As New Mexico State introduced new head coach Doug Martin on Monday morning, the program sits fresh off a 1-11 season in Las Cruces, N.M., without a conference home. Many people may view that as strikes one, two and three. Those people are not Doug Martin.
"I think this program has unlimited potential," Martin said. "What we've got to do is take that potential and make it reality."
In fact, that positivity is ultimately what sold New Mexico State athletic director Dr. McKinley Boston on Martin.
"Coach Martin's passion to be a head coach, his desire to be here were what impacted me," said Boston. "From the time he had the opportunity to come back, there was no hesitancy. He wants to be here, he wants to be a part of this community and he wants to turn this program around. When I interviewed other people, they were excited about the opportunity but not at the level of Coach Martin."
Boston also had a unusual level of comfort in choosing Martin to lead the Aggies, as Martin served as New Mexico State's offensive coordinator in 2011. After a one-season stint as the offensive coordinator at Boston College, Martin resumed his previous post at New Mexico State before his promotion to head coach following DeWayne Walker's departure for a spot on the Jacksonville Jaguars' defensive staff.
"I had a chance to watch Coach Martin when he was here. I was comfortable with his overall philosophical approach to being a head coach," said Boston. "Usually you don't know what you're getting when you hire an assistant to be a head coach."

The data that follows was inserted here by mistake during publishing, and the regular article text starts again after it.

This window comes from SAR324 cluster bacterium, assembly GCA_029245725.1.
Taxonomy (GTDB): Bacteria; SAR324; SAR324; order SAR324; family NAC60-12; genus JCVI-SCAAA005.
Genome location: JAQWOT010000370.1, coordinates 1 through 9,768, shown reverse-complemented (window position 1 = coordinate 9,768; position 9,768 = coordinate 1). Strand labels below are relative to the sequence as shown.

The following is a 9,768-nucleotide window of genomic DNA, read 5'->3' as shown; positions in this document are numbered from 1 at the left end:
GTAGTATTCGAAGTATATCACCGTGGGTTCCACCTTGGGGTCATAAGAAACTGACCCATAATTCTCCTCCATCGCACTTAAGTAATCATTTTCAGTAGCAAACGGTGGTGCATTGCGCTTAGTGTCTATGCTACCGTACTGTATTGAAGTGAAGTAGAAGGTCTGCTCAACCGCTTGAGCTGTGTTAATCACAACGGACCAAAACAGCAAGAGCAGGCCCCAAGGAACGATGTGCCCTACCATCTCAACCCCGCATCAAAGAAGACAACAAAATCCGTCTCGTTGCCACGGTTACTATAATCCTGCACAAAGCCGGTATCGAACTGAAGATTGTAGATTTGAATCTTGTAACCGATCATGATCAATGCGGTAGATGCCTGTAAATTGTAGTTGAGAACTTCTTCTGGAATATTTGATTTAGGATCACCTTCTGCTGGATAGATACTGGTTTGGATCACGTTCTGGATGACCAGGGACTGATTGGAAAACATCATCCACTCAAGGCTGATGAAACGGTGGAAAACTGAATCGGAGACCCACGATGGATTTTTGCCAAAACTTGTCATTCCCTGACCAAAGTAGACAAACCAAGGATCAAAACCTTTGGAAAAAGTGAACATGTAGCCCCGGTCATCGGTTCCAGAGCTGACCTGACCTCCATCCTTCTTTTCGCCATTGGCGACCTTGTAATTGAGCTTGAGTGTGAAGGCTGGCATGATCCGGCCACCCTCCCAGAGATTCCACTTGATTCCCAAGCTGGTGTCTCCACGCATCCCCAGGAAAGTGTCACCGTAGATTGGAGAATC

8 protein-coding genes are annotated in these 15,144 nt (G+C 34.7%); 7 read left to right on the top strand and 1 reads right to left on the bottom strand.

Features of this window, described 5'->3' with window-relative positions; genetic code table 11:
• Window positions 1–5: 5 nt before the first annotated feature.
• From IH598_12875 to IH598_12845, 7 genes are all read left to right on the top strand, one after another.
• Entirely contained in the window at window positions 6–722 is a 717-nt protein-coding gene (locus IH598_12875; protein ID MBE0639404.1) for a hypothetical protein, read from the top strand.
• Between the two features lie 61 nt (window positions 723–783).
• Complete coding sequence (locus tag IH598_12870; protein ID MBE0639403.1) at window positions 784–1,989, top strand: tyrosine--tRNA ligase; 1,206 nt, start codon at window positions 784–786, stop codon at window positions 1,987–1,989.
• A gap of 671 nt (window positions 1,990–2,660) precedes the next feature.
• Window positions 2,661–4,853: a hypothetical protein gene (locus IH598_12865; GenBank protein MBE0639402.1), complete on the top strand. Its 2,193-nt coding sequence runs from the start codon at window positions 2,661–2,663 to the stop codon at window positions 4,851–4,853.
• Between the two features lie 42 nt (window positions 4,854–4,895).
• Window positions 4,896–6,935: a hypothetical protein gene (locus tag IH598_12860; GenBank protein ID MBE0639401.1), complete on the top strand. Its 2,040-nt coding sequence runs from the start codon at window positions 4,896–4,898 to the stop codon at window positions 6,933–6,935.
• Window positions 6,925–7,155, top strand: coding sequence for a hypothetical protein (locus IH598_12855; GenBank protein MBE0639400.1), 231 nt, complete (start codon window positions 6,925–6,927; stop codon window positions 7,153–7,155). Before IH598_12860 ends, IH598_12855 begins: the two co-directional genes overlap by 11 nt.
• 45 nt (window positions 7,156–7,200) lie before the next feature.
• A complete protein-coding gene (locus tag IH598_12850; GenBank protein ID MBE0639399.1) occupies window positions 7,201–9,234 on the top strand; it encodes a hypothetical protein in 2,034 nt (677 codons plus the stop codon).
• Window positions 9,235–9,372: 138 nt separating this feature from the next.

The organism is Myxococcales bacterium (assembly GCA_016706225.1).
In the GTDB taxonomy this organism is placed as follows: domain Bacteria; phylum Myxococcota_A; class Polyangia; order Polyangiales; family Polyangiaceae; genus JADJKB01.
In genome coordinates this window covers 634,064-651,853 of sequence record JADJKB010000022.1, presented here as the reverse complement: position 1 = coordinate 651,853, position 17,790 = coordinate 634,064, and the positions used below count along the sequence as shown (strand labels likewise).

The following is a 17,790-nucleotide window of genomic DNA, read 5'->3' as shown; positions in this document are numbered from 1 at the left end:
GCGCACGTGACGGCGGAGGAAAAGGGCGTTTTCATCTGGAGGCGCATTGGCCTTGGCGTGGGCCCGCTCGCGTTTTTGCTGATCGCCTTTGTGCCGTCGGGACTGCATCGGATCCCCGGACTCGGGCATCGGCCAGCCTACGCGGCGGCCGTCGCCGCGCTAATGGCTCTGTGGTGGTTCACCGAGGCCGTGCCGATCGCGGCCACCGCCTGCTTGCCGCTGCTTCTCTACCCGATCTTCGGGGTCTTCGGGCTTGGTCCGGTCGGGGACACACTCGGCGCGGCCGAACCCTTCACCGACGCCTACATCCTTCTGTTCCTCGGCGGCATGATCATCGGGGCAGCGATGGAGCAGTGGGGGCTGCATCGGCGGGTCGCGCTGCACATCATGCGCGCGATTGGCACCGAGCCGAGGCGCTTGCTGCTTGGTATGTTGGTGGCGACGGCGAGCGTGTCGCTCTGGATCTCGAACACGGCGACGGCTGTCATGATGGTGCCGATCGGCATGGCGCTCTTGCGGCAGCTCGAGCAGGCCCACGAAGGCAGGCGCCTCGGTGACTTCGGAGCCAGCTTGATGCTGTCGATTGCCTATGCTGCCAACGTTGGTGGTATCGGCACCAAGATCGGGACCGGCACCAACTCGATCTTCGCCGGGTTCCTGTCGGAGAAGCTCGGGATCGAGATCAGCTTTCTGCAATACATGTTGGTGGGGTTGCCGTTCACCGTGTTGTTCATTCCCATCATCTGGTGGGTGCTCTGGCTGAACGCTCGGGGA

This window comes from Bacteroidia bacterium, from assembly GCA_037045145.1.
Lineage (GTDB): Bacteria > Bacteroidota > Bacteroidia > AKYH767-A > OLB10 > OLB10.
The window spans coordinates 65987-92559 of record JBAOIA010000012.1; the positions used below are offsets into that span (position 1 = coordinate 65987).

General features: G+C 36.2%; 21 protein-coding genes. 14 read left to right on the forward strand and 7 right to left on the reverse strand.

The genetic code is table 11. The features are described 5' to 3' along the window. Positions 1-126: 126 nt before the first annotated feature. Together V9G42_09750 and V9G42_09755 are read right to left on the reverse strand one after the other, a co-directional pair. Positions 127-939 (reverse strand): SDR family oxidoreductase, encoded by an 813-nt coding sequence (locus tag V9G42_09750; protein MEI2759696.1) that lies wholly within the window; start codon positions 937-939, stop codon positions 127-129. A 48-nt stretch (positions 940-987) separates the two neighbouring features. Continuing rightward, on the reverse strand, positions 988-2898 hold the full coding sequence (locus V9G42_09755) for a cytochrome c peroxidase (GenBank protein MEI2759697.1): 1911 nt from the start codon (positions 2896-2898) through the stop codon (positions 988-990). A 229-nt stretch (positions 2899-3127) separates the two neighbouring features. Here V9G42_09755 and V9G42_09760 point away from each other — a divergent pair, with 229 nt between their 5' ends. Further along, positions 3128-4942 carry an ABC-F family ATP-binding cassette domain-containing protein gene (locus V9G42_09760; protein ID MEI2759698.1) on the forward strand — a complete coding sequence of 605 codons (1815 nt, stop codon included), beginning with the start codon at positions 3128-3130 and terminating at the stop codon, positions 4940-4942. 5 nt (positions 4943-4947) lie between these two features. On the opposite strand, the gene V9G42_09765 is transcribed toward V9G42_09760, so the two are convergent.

Martin's plan on offense is to be a spread attack, admitting that the Aggies will need to outscore people to win on most Saturdays. "We need to be an exciting offense, wide open, which is exactly what I did here before," he said. New Mexico State has openings for an offensive coordinator, tight ends coach and outside linebackers coach.
"I've already begun that process," Martin added. "I already have a plan in place for what we're going to do at those positions."
Martin said he had an extended discussion about defensive coordinator David Elson's vision for the Aggies' defense while the two were recruiting together last week. While he declined to say exactly what that vision would look like, Martin explained, "We will be headed in quite a different direction defensively."
New Mexico State will not be Martin's first sit in the head coaches' chair. He was the head coach at Kent State from 2004-10, where he went 29-53.
"It was a very, very difficult job at that time," Martin said. "I learned a lot of valuable lessons at that time, good and bad. You have a lot more resources here than what we had there. We weren't on a level playing field in terms of recruiting budget and other things. We are here."
As for strikes one, two and three listed above, Martin sees each as a positive for his program.
On the team's losing skid, Martin plans to change the Aggies' mindset off the field first. "The first thing is to get our players with the mindset we want. We're going to compete every day in the classroom and in the community. The field will take care of itself," he explained.
Las Cruces may never be confused for Los Angeles, but Martin still sees the city as a major selling point.
We are the only show in town. Not only do you have great academic programs, you have the passion of these people," said Martin. "My goal is for the people of Las Cruces to take ownership of this football team. The only way they can do that is for us to get out in the community."
The independent schedule, that at one point was rumored to have an in-season home-and-home with fellow independent Idaho just to get to 12 games, Martin sees as just another selling point.
"The independent schedule that we're getting ready to play is a great positive in recruiting," Martin said. "When we step into kids' living rooms, they want to play the best competition. If they don't, I don't want them at New Mexico State."
The Aggies' 2013 slate, while not complete, features visits to Texas, UCLA and Boston College and a home date with Minnesota.
"What I want to do is put this program on a collision course with a bowl game, and that starts today," Martin concluded. "The only way it can work is if we all do this together. If we're all pushing the rock in the same direction, we're going to get it there."